Graduation Year


Document Type




Degree Name

Doctor of Philosophy (Ph.D.)

Degree Granting Department

Industrial and Management Systems Engineering

Major Professor

Alex Savachkin, Ph.D.

Committee Member

Walter Silva-Sotillo, Ph.D.

Committee Member

Kingsley Reeves, Ph.D.

Committee Member

Alex Volinsky, Ph.D.

Committee Member

Daniel Romero-Rodriguez, Ph.D.


Dynamic Programming, Markov Decision Process, Post-Disruption Response, Resilience Enhacement, Resource Allocation


Resilience refers to the ability of a system to absorb and mitigate the impact of potential disruptions and return to normal operational conditions. The above notion of resilience allows us to distinguish two stages in a system's post-disruption response, the absorptive dimension and the recovery dimension. The absorptive dimension is related to a system's robustness and capacity to mitigate initial loss posterior to a disruption. Meanwhile, the recovery dimension is the system's rapidity to return and reach an acceptable level of functionality after the disruption occurrence.

A social-physical (SP) system's post-disruption response is related to its resilience capacity so building more resilient systems is the key to managing and dealing with unexpected disruptions. However, many resilience actions typically involve economic impacts, which limit their implementation. This problem has been documented in different contexts. For example, during the early stages of pandemic mitigation, strict lockdowns are effective against virus propagation but may lead to harmful economic effects in the communities. Therefore, finding a balance between being resilient and the costs of being resilient is essential.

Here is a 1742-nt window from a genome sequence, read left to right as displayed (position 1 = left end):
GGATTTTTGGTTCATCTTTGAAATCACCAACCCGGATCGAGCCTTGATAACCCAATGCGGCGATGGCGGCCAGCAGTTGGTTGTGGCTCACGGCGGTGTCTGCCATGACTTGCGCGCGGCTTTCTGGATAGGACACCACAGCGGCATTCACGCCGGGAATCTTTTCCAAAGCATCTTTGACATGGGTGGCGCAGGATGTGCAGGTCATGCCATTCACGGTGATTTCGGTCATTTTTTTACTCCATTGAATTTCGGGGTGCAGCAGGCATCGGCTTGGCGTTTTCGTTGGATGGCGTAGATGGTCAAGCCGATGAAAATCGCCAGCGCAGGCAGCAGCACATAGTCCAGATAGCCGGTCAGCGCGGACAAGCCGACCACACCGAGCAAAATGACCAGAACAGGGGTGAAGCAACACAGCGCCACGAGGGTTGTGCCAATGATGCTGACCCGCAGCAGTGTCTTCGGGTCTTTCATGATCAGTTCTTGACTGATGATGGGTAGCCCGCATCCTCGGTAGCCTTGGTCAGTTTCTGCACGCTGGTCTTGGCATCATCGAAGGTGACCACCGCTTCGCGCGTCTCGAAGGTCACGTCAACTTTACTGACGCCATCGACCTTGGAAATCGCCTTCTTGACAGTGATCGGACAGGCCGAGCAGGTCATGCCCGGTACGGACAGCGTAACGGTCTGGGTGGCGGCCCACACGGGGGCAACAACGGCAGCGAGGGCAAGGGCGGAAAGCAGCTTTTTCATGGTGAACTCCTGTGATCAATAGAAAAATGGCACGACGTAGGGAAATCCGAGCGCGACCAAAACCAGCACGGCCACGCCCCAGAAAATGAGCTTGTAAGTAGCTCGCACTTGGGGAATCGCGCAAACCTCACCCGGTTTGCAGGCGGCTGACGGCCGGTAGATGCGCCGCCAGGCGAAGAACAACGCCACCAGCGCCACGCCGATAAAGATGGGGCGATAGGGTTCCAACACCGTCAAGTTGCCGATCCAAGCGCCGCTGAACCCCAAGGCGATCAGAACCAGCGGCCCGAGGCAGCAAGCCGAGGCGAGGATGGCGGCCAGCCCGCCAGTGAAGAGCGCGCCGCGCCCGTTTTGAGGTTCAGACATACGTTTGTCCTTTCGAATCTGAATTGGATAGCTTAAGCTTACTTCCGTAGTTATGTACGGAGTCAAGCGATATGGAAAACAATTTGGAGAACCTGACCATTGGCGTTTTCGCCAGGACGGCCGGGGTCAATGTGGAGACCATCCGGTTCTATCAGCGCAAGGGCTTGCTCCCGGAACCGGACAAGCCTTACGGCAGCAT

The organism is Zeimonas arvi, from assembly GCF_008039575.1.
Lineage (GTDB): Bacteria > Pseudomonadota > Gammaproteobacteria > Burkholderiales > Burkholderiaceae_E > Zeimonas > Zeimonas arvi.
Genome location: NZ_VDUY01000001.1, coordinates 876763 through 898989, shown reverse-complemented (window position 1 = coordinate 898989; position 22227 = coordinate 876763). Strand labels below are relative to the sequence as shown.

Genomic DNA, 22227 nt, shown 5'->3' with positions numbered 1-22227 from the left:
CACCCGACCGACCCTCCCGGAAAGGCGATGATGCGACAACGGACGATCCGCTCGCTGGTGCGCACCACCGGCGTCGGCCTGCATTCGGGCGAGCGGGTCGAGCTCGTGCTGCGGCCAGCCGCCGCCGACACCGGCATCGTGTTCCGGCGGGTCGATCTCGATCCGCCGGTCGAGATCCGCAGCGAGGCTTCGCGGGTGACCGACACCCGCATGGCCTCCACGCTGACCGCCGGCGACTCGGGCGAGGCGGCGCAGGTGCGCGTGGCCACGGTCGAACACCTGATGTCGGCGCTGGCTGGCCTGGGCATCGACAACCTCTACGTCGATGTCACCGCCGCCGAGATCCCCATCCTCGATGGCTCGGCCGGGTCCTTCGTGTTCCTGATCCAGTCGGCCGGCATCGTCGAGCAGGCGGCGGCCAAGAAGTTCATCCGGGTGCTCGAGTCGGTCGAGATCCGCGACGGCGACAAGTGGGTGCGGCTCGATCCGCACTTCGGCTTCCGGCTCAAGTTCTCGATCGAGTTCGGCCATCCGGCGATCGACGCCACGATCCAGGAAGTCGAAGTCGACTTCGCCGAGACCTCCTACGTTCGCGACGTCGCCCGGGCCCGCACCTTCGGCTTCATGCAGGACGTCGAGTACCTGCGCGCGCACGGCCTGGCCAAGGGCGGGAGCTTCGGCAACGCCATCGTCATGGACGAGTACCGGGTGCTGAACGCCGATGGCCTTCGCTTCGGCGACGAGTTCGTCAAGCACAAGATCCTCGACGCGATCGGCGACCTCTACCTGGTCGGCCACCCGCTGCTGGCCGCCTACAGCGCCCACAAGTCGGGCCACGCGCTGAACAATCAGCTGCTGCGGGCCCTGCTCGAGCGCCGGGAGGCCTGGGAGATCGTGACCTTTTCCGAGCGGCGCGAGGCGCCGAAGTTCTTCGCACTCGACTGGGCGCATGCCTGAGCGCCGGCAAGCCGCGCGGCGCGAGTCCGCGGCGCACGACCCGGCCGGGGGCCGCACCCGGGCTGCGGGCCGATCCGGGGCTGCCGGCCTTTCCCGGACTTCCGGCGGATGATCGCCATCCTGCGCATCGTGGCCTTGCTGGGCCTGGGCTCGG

This dissertation proposes implementing stochastic dynamic optimization models based on an infinite horizon Continuous-Time Markov Decision Processes to balance the intervention investment and enhance an SP system's overall resilience. We do so by reducing the initial drop in performance and the recovery time during the post-disruption response. Since the system's evolution is progressive and involves uncertainty, we can model the system response as a Markov process.

In the models' formulation, we use common elements in resilience literature to provide a broader framework that facilitates the application in different disruption scenarios. For our state-space definition, we use the idea that in high-magnitude events with long recovery times, the recovery process can be modeled by considering multiple performance intervals. On the other hand, actions and rewards are related to the investment required to guarantee a transition between states. We assess the model's performance using testbeds based on different disruption scenarios, such as natural disasters and pandemic outbreaks. The proposed model can provide policymakers with information on the optimal recovery strategy and how to allocate resilience resources during the post-disruption response.